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Millions Affected By Cyber Theft In AT&T Data Breach. How Can You Protect Yourself?

AT&T, a telecommunications giant, has announced a significant data breach affecting millions of current and former customers, exposing sensitive information such as Social Security numbers and passwords. Here's what you need to know about the breach and how to protect yourself.


AT&T Photo: AP

Over the weekend, telecommunications giant AT&T announced the discovery of a cyber theft involving sensitive information belonging to millions of its current and former customers, which has been found online.

In a statement released on Saturday regarding the data breach, AT&T disclosed that a dataset discovered on the "dark web" contains sensitive information, such as Social Security numbers and passwords, belonging to approximately 7.6 million current account holders and 65.4 million former account holders.

The Dallas-based company noted that it is still unclear whether the data "originated from AT&T or one of its vendors." They mentioned launching an investigation into the incident. Additionally, AT&T has started informing customers whose personal information was compromised.


Here's everything you need to know.

What information has been compromised in this data breach?

The information compromised in this breach, though differing for each customer and account, reportedly included Social Security numbers and passcodes. Unlike passwords, these passcodes are typically four-digit numerical PINs.

Full names, email addresses, mailing addresses, phone numbers, dates of birth, and AT&T account numbers may have also been compromised. According to the company, the affected data dates back to 2019 or earlier and does not seem to include financial information or call history.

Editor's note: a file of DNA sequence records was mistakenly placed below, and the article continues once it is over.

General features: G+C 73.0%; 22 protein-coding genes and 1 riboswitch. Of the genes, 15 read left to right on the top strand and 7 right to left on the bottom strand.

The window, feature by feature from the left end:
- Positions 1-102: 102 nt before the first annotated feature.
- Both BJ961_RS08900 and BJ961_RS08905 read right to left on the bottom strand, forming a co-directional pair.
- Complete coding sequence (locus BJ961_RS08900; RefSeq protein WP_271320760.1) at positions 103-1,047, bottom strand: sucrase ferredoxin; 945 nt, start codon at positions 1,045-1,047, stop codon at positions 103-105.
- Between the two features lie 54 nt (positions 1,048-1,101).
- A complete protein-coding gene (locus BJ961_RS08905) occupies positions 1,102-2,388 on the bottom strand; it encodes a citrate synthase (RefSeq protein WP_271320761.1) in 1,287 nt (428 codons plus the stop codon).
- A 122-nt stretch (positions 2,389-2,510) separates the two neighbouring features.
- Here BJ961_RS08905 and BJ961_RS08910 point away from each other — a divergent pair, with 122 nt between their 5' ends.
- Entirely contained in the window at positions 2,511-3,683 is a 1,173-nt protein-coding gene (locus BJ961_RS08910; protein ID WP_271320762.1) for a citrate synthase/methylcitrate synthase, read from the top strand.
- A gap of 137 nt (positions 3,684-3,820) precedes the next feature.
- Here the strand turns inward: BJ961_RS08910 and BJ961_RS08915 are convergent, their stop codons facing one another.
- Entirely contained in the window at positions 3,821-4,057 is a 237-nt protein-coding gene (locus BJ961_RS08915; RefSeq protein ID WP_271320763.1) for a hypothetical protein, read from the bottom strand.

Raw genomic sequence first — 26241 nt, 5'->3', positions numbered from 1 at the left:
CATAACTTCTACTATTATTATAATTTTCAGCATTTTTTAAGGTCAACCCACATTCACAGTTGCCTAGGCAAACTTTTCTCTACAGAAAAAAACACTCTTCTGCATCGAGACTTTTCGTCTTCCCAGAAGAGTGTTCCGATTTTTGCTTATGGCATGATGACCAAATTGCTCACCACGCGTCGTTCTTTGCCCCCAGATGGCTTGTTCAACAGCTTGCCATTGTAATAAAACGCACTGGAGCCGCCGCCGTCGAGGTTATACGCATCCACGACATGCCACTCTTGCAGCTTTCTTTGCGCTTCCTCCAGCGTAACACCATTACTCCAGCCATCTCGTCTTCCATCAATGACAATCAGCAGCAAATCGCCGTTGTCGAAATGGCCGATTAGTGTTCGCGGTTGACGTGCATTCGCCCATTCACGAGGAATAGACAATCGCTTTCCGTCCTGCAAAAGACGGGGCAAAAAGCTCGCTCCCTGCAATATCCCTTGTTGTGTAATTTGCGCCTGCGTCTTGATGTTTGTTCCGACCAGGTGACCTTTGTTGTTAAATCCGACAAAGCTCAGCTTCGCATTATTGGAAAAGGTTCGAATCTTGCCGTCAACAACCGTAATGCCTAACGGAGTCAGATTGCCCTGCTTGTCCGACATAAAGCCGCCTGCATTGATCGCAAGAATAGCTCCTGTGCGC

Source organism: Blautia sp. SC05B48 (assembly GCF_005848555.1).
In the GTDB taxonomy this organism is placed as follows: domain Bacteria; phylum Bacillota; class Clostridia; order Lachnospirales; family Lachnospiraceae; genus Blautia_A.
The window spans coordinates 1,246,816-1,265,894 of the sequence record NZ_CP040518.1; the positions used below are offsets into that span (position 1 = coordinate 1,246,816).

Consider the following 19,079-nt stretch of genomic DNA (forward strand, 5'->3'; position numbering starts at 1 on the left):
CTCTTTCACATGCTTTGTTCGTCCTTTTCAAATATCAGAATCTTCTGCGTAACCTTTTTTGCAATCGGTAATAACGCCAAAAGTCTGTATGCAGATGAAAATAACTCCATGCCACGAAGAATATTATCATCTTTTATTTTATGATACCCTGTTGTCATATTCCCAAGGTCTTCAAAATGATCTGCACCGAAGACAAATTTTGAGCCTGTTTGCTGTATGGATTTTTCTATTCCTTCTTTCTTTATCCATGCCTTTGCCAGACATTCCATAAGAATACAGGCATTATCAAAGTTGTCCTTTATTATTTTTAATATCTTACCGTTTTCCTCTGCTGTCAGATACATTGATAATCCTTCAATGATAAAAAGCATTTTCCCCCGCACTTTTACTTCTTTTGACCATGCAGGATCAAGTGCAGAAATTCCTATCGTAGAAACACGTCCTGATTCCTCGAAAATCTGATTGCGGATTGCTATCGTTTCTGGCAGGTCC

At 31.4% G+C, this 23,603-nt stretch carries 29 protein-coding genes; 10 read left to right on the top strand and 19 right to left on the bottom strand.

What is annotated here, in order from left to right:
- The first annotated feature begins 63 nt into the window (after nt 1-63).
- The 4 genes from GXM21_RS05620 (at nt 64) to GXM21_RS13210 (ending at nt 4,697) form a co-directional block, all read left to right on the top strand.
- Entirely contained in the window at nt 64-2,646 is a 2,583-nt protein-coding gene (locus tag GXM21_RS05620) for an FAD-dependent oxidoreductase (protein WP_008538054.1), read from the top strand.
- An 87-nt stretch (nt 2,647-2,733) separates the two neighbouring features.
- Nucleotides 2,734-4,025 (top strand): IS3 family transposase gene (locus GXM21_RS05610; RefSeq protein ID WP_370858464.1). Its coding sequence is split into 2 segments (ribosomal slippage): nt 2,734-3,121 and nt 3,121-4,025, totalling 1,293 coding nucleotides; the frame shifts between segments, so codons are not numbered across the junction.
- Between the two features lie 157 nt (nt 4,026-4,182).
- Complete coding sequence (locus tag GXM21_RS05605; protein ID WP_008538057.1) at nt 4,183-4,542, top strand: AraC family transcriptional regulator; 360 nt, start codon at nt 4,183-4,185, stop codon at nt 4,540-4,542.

How to know if you were affected

Consumers affected by this breach will receive direct communication from AT&T via email or letter. AT&T spokesperson confirmed to The Associated Press that email notifications started being sent out on Saturday.


What action has been taken by AT&T?

In addition to sending out notifications, AT&T has reset the passcodes of current users. The company also stated that it would cover the costs of credit monitoring services where necessary.

Furthermore, AT&T mentioned initiating a thorough investigation in collaboration with internal and external cybersecurity experts to delve deeper into the matter.

Has AT&T faced similar data breaches before?

Over the years, AT&T has experienced various data breaches of differing magnitudes and consequences.

While AT&T acknowledges that the data involved in this recent breach appeared on a hacking forum about two weeks ago, cybersecurity researcher Troy Hunt informed the AP on Saturday that it bears a striking resemblance to a previous breach in 2021, which AT&T never officially confirmed.

Troy Hunt, founder of an Australia-based website that alerts individuals about exposed personal information, stated that if AT&T misjudged the situation and failed to notify affected customers over the years, the company might face class action lawsuits.

When questioned about these similarities, an AT&T spokesperson declined to provide further comment on Sunday, as reported by Associated Press.

How can one protect oneself going forward?

In today's digitally interconnected world, completely avoiding data breaches can be challenging, but consumers can take certain measures to enhance their protection moving forward.

Fundamental steps include creating strong, difficult-to-guess passwords and utilizing multifactor authentication whenever feasible. If you receive notification of a breach, it's advisable to change your password and monitor your account for any suspicious activities. Additionally, ensure to obtain contact information from the company's official website to avoid falling prey to scammers who may exploit such news with phishing emails or phone calls.


Furthermore, the Federal Trade Commission highlights that nationwide credit bureaus like Equifax, Experian, and TransUnion provide free credit freezes and fraud alerts that individuals can activate to bolster their defense against identity theft and other malicious activities.